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Hollande aide clings on to job as lawyer blames ‘political police’ for Fillon row

François Fillon when he was prime minister with Jean-Pierre Jouyet
François Fillon when he was prime minister with Jean-Pierre Jouyet AFP

Top presidential aide Jean-Pierre Jouyet will not be fired, French government ministers said on Wednesday as former prime minister François Fillon tried to force reporters to prove their claim that he tried to interfere in legal action against ex-president Nicolas Sarkozy. Fillon’s laywer accused them of story being “auxiliaries to political police”.


Jouyet “is the secretary-general of the Elysée [presidential palace], he’s staying there and he was there this morning”, government spokesperson Stéphan Le Foll said on Wednesday.

Environment Minister Ségolène Royal told reporters that “of course” Jouyet still enjoyed President François Hollande’s support.

Background reading: Previous French scandals

Jouyet has given contradictory accounts of what happened at a lunch with journalists Fabrice Lhomme and Gérard Davet and his latest version has been contradicted by the only other person present.

Antoine Gosset-Granville, who worked for Fillon when he was prime minister and for Jouyet in another government function, on Tuesday said that “at no point” did Fillon ask Jouyet to intervene in the case.

In their book Sarko s’est tuer, Lhomme and Davet claim that Fillon urged Jouyet to speed up legal action on alleged election expenses fraud against Sarkozy.

When Jouyet denied their story was true, they claimed to have a recording of him confirming it, leading him to retract his denial.

Lhomme and Davet have refused to make the recording public and Fillon’s lawyer, Jean-Pierre Versini-Campichi, on Wednesday filed an injunction to have it made available to his client and the court agreed to rule on the case on Friday.

Earlier in the day Versini-Campichi hinted that the two journalists were conducting a politically motivated vendetta against Sarkozy and that his client’s reputation was collateral damage.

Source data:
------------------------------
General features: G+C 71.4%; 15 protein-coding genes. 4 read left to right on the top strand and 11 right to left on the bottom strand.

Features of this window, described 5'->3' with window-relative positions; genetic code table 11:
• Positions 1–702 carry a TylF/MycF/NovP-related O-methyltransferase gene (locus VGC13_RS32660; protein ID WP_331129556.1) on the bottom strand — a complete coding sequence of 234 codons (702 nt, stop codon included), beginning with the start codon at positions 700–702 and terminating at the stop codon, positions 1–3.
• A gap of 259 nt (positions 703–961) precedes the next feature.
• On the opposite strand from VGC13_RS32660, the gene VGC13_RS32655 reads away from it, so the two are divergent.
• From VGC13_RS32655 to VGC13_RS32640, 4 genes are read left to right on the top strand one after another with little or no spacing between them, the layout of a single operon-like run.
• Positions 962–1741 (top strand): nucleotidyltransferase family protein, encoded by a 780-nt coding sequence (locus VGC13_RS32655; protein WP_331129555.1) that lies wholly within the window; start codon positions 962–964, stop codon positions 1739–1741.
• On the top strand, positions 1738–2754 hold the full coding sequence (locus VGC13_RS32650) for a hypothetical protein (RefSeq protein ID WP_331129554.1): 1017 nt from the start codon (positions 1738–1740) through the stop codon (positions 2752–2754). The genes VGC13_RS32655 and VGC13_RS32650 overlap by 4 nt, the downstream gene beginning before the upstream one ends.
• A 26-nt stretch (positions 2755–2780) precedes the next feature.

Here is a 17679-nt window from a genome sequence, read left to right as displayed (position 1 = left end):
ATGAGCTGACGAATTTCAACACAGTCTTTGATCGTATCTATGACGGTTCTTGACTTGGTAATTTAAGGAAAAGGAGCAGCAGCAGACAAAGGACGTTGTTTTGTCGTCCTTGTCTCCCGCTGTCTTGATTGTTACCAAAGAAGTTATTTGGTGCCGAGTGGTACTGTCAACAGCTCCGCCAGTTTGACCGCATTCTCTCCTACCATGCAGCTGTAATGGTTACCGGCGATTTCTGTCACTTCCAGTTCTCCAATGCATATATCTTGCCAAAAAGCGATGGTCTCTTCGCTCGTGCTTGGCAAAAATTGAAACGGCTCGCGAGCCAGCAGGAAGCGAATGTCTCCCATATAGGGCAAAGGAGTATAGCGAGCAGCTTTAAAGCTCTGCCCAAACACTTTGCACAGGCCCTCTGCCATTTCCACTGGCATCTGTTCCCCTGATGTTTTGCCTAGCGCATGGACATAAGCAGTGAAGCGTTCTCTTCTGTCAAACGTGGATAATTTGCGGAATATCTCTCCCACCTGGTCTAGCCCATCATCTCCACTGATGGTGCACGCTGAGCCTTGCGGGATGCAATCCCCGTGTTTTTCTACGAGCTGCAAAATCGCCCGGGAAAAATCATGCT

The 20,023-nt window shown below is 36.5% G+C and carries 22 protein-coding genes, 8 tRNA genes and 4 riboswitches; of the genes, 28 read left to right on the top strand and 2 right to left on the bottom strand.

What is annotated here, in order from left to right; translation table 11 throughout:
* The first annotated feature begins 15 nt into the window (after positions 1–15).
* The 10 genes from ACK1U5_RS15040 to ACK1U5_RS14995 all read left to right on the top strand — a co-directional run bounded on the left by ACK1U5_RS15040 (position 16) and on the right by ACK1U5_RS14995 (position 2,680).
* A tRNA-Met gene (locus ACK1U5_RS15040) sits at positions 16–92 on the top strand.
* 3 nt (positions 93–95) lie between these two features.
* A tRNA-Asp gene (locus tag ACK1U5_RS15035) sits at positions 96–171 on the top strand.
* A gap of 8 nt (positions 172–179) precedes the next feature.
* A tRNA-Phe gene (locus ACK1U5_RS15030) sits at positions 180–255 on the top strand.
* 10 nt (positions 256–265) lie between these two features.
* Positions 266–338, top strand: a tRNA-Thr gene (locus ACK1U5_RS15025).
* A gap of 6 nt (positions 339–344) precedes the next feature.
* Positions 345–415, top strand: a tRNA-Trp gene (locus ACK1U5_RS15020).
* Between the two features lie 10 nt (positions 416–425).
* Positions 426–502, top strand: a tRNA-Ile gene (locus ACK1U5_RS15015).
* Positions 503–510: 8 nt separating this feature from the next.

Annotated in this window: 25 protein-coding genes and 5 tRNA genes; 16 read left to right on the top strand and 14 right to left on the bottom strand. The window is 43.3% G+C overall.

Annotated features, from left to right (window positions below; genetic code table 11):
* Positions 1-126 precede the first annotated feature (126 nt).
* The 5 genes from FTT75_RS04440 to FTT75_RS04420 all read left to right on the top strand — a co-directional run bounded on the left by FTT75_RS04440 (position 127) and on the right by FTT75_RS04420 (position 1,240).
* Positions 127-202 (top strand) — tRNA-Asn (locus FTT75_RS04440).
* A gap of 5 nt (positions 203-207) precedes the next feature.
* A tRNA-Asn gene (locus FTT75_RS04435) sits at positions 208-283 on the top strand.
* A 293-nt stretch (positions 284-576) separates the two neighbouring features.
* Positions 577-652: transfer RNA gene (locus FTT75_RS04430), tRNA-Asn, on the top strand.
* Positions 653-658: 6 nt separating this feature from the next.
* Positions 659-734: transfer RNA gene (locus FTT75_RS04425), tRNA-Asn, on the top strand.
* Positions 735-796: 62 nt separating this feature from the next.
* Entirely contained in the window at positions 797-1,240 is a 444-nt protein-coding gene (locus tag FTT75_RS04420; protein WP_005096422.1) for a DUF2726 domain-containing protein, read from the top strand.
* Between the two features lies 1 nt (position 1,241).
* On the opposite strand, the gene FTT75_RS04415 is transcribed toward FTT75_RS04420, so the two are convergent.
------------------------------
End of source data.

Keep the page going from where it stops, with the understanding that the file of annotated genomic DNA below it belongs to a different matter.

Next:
Dossier - The Bettencourt scandal

“I’m not convinced that the two journalists are ordinary investigators,” he told Europe 1 radio. “They behave like auxiliaries or back-up for a political police. They’ve had the same subject for several years and that is that anything goes when it comes to attacking Monsieur Sarkozy.”

The reporters are “at the disposition” of those who are out to get the former president, he claimed.

Sarkozy himself has accused Hollande of running a secret dirty-tricks department, as several of his predecessors, including Socialist François Mitterrand and right-winger Jacques Chirac, are believed to have done.

It is “out of the question” that Lhomme and Davet will hand over the tape, their lawyer, François Saint-Pierre, said on Tuesday, challenging Fillon to sue them and making it clear that they would cite press freedom in their defence.

Several right-wing MPs called for Jouyet’s head on Tuesday and on Wednesday Hervé Mariton, who is standing for the leadership of the UMP party, judged that “he can’t stay” in his job.

Hard-left MEP Jean-Luc Mélenchon said that it is Hollande who should be “judged” for employing an official who had served under Sarkozy, one of the “indestructible” bureaucrats who “give the orders”, regardless of which government has been elected.

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